I do not consider myself particularly political or militant in any way. In fact, I work to maintain certain levels of peace and stasis at high costs, sometimes to my detriment. However, I have learned that when you go to bed with something on your mind and you wake up and it is still lingering, attention must be paid.
It was brought to my attention, again, yesterday that my university, the University of San Diego, is embarking on a search for a new president and the President’s search committee as it stands does not have adequate representation from the graduate community, and in particular my own school. As a doctoral student in the School of Leadership and Education Sciences (SOLES), I take great offense to this oversight.
Working for two years in SOLES Admissions and Outreach, I was privy to learn insights and “bragging rights” that SOLES had, which I would openly share with prospective students. We are currently ranked in the top 10% of graduate schools of education in the nation, according to US News and World Report. We currently have the nation’s only mobile technology learning center–a university-based research center dedicated to studying the implementation and impact of technology in the PK-12 classroom both domestically and abroad. We have the nation’s first PhD in Leadership, and one of the only doctoral leadership programs that teaches leadership using an interdisciplinary curriculum. Our Department of Learning and Teaching was recently recognized for the attention it places on diversity and a global perspective to education by the American Association of Colleges for Teacher Education (AACTE). We are one of only seven Marital and Family Therapy programs in the state of California to be nationally accredited, our counseling programs are one of our greatest arms into the San Diego community working at schools and mental health facilities all over the county.
Not to mention within our own university, SOLES students comprise approximately 1,300 (or 16%) of the university population and hold leadership roles in every graduate serving organization (Asian Students in Action, Black Graduate Student Association, Latino/a Graduate Student Association, Graduate Student Council). Our Higher Education Leadership Masters candidates support our division of Student Affairs working in the Center for Student Success, Residential Life, the Women’s Center, Torero Programming Board, United Front Multicultural Center, Associated Students, and IFC/Panhellenic. And this is just current students, to begin to count the number of SOLES alumni in university administration leadership roles would exponentially increase the amount of reach and influence that has already been unearthed in the aforementioned. So, you can imagine why I, as an active and vocal member of this trailblazing community, feel incensed at our lack of representation when looking for a new University leader. It seems all but too obvious that our own institution might call upon those who have been facilitating and exercising leadership all along, to join the process.
I feel extremely blessed to have been a student in SOLES while under the leadership of Dean Paula Cordeiro, if for no other reason than this: At a hosted brunch held to thank First Lecture keynote David “Mas” Masumoto, I shared with Dean Cordeiro my consideration of my six-word memoir–something Mas urged us to consider during his lecture the previous evening. I shared with her I knew four words, “Already am. Always was.” but noted that two more were needed, she offered a simple, “Now what?” The moment may seem simple enough, but it is the constant question that inevitably comes for leaders. For what are we without forward motion, vision, and a sight beyond what is? It is no surprise that our own leader, Dean Cordeiro was recently honored as an outstanding leader and visionary by the Classrooms of the Future Foundation. When I considered the probable impact of this letter, whether or not it was appropriate, whether or not it would be read, whether or not my classmates colleagues professors and administrators would agree with me, it paled in comparison to the idea that somehow my words, my actions might bring about a new possibility. Leadership is about entertaining possibility and really, that is what we all work for in education, and in leadership: new possibilities. We work to be open to them, to give them shape and purpose, to better our environments and to move humanity to a more compassionate and connected space. That is what I’ve learned from my Dean, that is what I’ve learned from SOLES.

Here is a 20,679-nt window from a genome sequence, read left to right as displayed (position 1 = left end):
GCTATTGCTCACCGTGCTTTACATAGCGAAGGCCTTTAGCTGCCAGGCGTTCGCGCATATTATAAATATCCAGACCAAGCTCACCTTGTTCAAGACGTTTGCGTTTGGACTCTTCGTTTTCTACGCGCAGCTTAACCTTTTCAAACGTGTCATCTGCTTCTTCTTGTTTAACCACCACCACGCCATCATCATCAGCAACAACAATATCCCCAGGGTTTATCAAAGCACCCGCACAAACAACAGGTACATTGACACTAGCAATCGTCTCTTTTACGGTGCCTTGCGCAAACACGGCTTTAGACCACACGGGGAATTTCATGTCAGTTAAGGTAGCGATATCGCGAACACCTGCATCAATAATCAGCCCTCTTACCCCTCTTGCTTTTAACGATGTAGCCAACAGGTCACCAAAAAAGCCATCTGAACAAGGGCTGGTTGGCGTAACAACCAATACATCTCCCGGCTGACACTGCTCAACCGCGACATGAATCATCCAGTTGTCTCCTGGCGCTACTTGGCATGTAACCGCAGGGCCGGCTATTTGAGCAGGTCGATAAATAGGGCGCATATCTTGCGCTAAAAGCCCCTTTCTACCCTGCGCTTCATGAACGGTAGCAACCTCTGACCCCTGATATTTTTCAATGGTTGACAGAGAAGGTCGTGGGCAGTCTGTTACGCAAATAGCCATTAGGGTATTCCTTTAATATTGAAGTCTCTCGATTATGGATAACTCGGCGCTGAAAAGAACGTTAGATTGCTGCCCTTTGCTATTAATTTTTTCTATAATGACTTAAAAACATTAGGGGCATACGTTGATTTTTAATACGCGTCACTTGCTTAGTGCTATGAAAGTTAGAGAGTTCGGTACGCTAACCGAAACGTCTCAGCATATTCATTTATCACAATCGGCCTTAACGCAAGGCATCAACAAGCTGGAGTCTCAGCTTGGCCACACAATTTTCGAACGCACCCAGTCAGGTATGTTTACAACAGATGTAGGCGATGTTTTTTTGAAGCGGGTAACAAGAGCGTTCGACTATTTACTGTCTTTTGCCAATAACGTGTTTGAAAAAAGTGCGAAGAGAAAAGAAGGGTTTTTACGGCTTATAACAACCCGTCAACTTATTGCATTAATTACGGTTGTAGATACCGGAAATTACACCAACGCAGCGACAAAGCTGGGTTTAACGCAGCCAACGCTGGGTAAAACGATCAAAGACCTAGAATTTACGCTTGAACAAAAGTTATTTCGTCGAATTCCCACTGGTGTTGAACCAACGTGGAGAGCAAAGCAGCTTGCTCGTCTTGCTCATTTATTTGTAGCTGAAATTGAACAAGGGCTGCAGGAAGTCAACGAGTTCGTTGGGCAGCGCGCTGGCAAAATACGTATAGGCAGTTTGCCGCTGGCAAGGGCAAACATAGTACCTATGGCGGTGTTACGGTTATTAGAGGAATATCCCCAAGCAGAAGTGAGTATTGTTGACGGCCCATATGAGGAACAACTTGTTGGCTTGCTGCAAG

My words, and this letter are my fist in the air, my banner waving boldly on the lawn of Hughes Administration. It may have been a choice you made, but it is not a choice I have agreed to. Not as a student, not as an employee, not as a future alumni of the university. I find it inexcusable, yet I find it telling that SOLES was not included in the university search for new leadership. I hope the candidates ask this question of the committee when interviewed, “With an education and leadership school of your caliber and renown, why are they not here in this room helping to determine great leadership for an institution of higher education?” What we also know as SOLES students is that often environments are not yet ripe for change. It does not mean that we remain silent, it does not mean that we stifle ourselves shrinking hard to stay small, dim our lights, or recoil our reach. It means that we work that much harder. We work to inspire, to influence, to understand that which is (seemingly) not of us, we cultivate empathy and we continually challenge our spaces to rise grow and stretch to accommodate new ways of thinking and being. The distance between where we are and where we can be is the space we have been trained to work in, and so we must audaciously and ardently and always.